1 School of Chemical and Physical Sciences, Victoria University of Wellington, PO Box 600, Wellington 6140, New Zealand. And, Centre for Biodiversity and Restoration Ecology, Victoria University of Wellington, PO Box 600, Wellington 6140, New Zealand
2 Department of Conservation, PO Box 10-420, Wellington 6143, New Zealand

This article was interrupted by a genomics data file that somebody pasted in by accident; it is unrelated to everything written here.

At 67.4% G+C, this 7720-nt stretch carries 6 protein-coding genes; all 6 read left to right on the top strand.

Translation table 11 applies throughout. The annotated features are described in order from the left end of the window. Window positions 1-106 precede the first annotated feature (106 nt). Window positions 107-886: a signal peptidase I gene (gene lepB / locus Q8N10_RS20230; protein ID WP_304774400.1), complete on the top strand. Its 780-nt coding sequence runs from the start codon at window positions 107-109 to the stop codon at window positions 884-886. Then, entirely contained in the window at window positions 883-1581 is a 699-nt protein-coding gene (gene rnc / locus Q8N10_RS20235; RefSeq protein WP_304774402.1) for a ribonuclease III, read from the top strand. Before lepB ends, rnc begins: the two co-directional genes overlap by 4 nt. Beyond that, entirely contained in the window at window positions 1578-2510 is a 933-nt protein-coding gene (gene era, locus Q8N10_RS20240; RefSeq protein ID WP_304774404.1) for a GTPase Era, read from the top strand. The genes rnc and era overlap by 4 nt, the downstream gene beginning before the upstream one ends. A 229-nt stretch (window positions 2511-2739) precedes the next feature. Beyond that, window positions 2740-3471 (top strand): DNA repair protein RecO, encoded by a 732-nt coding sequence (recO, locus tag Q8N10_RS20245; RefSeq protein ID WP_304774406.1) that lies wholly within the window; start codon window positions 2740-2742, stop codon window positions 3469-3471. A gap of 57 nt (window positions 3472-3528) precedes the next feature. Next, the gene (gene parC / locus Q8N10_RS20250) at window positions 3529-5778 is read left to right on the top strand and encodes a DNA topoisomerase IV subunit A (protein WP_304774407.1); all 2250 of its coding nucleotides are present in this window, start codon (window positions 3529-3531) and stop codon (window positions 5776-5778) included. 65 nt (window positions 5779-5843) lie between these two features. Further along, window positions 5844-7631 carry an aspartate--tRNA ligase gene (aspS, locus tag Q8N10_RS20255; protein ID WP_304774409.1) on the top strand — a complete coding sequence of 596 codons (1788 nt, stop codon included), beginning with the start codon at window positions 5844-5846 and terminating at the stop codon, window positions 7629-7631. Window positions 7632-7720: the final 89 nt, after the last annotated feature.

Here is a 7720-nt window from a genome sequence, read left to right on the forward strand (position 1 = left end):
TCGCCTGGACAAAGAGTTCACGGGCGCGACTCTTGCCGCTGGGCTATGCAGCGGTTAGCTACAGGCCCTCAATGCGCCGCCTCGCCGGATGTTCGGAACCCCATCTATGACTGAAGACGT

Introduced wasps (Vespula germanica and V. vulgaris) remain a major invertebrate pest species in NZ, with large impacts on local ecology and economy. In particular, wasps eat honeybees (Apis mellifera) with potentially devastating results upon hive health and downstream effects on our nationally important agricultural and horticultural industries. Control of these wasps by finding and destroying each nest has been superseded by a wasp bait station method -VespexR. VespexR contains fipronil insecticide (one tenth of one percent) in a protein matrix and has made significant inroads in controlling wasp populations in a variety of conservation, recreation and farming settings. The potential of off-target effects on native invertebrates has been shown as negligible in a decade of trials and appears very low for bees since the bait has no sugars. In our study we examined the potential for fipronil uptake by bees and hives, including fipronil degradation products produced over time. To do this, a liquid chromatography - mass spectrometry (LCMS) assay was implemented and validated as being able to detect the pesticide at sublethal concentrations. Over the course of two years, 480 different samples of bees, pollen, honey, and brood were tested for the presence of fipronil and its derivatives, with only two returning detectable amounts of pesticide. In each case, upon retesting, these two samples were vindicated as false positives. Our study shows that, as predicted, the use of VespexR in the vicinity of bees does not result in its uptake into hives and it can be viewed as safe for use around apiaries and other areas without off-traget effects.